your body is a mouth, is a night of travel, your body
is tripling the sideways insouciance. The muscle in you
knows gorgeous, in you knows tornadoes.
In an instant’s compass, your blood flees you like a cry.
Lim is at her best in the prose poems included here, particularly in “A Village Journal” (p.13), where lovers, suicides, memory, and “ a procession of cold data fed like a wick through sleep” create a history . The larger canvas provided by the prose poem allows for greater flexibility, reflection, discursiveness, and questioning—tools used to create an engaging voice that remains consistent without veering into nostalgia.
The most memorable poems in this collection make you wish you’d written them yourself, and glad that someone else has. “Loveliest Grotesque”, written in one breathless and breathtaking sentence, is tinged with insouciant charm, a sharp sense for the poetic line, and an underlying darkness. It exemplifies why we should look forward to more work from this author:
I kept the little ruin near me, I stowed it in the kitchen,
it sat in the pantry, like a jar of reddest jam,
it sang me songs of seafaring, it said the "weather being fine,"
I listened to it breathe, shiver brokenly in time,
I believed a multitude stood between us, four seasons,
the meaningless physical world, and a grammar primer,
you could see how I found it necessary,
with its immodest appeals, its constant state of déshabillé,
it is small for its age, it is too wide-awake,
so my sewing came undone with the years,
I stalked myself to the open door, the unlatched gate,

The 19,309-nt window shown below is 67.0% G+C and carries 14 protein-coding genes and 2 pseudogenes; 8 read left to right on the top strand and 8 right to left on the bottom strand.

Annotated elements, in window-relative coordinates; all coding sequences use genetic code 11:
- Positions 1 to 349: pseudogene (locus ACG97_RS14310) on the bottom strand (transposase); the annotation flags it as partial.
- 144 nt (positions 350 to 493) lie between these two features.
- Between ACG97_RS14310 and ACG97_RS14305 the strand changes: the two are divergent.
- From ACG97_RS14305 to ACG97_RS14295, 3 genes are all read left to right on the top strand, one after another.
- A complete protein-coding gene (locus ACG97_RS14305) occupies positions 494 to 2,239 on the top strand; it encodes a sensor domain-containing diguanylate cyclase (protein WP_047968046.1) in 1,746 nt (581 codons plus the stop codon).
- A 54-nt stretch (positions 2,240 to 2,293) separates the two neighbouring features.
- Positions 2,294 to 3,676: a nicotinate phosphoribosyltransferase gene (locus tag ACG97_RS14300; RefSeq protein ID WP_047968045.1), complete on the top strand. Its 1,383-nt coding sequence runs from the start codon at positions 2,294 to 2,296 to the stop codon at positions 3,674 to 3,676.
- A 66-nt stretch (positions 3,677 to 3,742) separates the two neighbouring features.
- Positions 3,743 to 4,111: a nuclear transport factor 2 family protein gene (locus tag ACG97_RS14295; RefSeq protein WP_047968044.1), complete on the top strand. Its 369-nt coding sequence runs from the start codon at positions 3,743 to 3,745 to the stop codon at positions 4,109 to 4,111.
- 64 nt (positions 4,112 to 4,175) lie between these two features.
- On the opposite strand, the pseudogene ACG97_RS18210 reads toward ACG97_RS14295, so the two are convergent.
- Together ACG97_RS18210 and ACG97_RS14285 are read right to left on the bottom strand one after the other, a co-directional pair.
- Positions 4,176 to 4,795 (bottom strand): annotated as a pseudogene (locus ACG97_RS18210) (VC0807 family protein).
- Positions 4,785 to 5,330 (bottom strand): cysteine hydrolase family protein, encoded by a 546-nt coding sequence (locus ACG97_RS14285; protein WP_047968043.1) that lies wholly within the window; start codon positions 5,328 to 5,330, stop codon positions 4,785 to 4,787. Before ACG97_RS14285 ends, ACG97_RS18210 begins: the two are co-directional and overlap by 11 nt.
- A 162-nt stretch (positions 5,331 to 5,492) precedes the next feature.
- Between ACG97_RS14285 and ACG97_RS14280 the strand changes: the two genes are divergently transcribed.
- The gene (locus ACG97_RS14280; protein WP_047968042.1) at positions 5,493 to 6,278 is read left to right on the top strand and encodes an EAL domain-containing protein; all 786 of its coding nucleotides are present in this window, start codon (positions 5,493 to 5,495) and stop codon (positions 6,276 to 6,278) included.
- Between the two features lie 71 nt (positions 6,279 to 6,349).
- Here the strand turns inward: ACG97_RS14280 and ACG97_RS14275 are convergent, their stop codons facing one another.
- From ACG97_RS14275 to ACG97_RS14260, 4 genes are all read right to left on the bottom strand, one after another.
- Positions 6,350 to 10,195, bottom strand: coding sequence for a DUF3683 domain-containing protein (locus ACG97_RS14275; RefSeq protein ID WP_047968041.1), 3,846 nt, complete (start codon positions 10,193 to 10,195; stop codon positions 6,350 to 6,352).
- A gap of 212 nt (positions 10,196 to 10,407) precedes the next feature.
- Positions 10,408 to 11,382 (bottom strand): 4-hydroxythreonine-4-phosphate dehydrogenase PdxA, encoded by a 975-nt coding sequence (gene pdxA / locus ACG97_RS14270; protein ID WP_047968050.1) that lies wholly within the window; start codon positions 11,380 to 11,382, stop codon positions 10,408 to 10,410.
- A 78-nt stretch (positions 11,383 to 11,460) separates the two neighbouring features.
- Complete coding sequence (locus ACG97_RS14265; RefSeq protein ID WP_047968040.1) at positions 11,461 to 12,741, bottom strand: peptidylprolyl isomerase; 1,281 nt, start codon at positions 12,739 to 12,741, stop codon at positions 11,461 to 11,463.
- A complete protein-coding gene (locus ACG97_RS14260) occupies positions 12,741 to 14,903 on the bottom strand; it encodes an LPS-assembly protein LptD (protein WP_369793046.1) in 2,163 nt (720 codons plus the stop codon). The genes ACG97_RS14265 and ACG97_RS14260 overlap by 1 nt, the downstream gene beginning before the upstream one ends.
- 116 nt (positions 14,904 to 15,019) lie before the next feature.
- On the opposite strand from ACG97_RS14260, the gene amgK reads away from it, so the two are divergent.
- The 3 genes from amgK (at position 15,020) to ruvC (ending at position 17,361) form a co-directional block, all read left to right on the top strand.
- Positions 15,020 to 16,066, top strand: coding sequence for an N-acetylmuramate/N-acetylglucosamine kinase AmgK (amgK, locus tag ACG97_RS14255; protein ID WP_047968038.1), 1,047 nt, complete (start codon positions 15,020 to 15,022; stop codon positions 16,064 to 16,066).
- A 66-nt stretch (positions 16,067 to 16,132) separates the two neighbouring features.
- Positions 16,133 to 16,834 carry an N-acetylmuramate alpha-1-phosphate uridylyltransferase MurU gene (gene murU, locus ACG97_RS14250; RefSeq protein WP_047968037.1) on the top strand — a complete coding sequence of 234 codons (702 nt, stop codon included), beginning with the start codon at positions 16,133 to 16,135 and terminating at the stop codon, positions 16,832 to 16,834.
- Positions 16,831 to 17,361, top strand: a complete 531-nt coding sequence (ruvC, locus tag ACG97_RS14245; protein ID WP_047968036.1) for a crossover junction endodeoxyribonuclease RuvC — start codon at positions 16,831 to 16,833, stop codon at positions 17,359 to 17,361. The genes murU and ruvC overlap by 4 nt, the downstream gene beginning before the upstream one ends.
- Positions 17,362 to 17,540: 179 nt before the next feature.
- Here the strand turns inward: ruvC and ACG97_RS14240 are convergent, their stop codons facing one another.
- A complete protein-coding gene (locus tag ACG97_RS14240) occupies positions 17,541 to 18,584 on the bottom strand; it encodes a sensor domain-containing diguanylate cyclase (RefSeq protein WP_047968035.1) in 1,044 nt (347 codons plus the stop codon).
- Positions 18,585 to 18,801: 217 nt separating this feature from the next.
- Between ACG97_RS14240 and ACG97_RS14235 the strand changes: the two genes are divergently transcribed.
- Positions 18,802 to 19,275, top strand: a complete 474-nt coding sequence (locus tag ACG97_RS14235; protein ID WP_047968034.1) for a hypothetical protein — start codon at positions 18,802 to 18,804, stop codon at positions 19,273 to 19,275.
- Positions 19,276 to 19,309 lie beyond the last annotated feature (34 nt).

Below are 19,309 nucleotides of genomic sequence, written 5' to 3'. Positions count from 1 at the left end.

ma petite is a world sold of charms, it loves a new act,
has a leer for a mouth, has indecorous energy,
I ran from the spring glee of it, I radioed ahead,
oh I unplanned a lifetime, turned my gaze to the west,
but then it said it would make something of us both,
the sound of it touched me, fat in its cracked sadness,
it was homemade all along, it was oddly necessary,
I looked back like Lot's wife, like the exhausted mirage
that I was, and the loveliest salt taste was whelming us,
both awash in a light of knives, and the wind it was shifting like this—
Sandra Lim was born in Seoul, Korea and grew up in the San Francisco Bay Area. She attended Stanford University, and holds a Ph.D. in English from the University of California at Berkeley and an M.F.A. from the Iowa Writers’ Workshop. Her poems have appeared in several literary journals including Gulf Coast, Colorado Review, American Letters & Commentary, Denver Quarterly, and ZYZZYVA. She lives in San Francisco.
Karen Rigby received a 2007 literature fellowship from the National Endowment for the Arts. Her second chapbook, Savage Machinery, is forthcoming from Finishing Line Press. Her site is www.karenrigby.com